Op-Eds & Articles

New York Should Say No to Amazon

In The New York Times, Open Markets board member Zephyr Teachout writes that a city that thrives on the energy of its neighborhood merchants should not offer incentives and giveaways to an internet giant known for squashing small businesses.

November 9, 2018  |  by Zephyr Teachout
Read on The New York Times

This week, word leaked that Amazon may be close to finalizing a dealto set up a major operation in Long Island City, Queens. The news, which was embraced with peak sycophancy by Gov. Andrew Cuomo — he literally offered to change his name to “Amazon Cuomo” to make it happen — came with a slap in the face to New York and every other state that bid for this deal.

For the past year, Amazon has been promoting a cruel tournament, asking cities to compete for the privilege of hosting a second headquarters outside Seattle — what the company called “HQ2.” The winner was promised tens of thousands of jobs and the tempting vision of becoming a tech hub to rival San Francisco. Hundreds of cities prostrated themselves before Amazon, offering the company tax breaks and subsidies along with valuable data, such as infrastructure plans, to which no other company had access.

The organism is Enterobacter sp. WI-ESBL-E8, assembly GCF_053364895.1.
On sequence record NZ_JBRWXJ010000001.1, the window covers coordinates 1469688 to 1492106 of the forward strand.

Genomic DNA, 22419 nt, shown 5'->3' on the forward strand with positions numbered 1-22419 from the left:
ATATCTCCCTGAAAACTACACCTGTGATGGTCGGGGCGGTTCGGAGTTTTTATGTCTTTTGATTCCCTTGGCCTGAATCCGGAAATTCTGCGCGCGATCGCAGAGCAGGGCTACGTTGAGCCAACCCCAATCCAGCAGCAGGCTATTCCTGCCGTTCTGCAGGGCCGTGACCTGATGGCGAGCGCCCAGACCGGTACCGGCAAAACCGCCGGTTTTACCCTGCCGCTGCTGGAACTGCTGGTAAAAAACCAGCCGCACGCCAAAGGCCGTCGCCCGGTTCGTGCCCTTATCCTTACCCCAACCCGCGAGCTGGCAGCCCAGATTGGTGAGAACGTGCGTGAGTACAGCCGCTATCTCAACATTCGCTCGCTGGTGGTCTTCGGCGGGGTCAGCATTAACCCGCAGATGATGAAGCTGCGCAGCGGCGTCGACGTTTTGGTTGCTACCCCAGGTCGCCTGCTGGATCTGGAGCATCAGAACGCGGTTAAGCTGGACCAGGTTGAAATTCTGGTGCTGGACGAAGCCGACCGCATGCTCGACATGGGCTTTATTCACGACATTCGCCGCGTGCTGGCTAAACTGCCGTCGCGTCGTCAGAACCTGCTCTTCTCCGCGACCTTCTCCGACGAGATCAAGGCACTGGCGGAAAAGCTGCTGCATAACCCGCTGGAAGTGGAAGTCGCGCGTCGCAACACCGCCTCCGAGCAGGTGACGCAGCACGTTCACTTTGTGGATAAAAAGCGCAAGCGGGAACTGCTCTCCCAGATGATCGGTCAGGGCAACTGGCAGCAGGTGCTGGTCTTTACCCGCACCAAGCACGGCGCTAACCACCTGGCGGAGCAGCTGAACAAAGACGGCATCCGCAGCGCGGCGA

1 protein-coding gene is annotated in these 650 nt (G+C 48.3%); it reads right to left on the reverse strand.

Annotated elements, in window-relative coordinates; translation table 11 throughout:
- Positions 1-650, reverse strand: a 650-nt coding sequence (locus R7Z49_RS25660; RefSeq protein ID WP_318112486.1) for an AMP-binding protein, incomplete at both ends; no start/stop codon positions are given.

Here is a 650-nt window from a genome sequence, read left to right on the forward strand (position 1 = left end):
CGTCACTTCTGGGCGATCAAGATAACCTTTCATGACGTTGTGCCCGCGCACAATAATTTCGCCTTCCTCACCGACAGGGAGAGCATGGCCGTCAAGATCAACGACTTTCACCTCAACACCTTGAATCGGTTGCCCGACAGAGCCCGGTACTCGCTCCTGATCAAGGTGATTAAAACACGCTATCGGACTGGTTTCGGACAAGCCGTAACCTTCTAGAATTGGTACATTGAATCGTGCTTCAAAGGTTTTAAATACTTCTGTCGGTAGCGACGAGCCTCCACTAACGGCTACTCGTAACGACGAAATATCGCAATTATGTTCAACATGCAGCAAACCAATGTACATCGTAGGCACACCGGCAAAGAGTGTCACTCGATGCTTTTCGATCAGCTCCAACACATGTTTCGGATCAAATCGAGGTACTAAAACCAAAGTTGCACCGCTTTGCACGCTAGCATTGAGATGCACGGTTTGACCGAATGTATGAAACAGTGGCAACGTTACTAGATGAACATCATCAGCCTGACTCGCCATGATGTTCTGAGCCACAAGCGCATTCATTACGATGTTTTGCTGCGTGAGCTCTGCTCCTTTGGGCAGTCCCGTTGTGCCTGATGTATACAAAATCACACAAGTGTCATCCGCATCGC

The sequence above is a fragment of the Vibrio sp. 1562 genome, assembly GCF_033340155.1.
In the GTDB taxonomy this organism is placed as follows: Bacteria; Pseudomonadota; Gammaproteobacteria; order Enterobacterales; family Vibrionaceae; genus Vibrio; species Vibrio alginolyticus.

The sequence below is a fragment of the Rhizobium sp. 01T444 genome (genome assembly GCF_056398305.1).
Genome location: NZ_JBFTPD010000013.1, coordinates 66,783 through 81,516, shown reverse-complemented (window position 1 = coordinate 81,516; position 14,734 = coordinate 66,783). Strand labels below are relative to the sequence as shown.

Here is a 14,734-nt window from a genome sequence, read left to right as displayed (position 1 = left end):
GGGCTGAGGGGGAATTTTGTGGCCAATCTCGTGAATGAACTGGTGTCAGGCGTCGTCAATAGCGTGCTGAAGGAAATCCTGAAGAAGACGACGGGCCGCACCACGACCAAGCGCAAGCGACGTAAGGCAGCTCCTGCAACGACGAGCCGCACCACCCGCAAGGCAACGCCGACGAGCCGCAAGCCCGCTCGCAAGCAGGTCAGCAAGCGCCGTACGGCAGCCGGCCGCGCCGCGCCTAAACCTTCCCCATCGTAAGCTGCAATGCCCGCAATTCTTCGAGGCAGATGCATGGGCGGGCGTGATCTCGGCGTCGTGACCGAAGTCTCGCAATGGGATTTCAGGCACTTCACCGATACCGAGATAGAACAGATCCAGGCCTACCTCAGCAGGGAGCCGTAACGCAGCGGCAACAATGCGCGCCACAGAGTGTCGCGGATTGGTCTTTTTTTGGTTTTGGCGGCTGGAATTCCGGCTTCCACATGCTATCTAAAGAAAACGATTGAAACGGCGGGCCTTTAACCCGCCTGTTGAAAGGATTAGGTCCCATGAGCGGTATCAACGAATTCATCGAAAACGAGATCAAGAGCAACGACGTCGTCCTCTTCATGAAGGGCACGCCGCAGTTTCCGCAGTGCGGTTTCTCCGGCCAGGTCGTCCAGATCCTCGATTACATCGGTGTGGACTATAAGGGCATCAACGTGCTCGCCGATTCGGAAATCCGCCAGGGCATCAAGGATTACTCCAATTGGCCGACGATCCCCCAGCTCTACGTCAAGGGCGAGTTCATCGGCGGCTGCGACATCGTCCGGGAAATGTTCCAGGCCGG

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In America today, wealth and political power are more concentrated than at any point in our country’s history.

The Open Markets Institute, formerly the Open Markets program at New America, was founded to protect liberty and democracy from these extreme -- and growing -- concentrations of private power.

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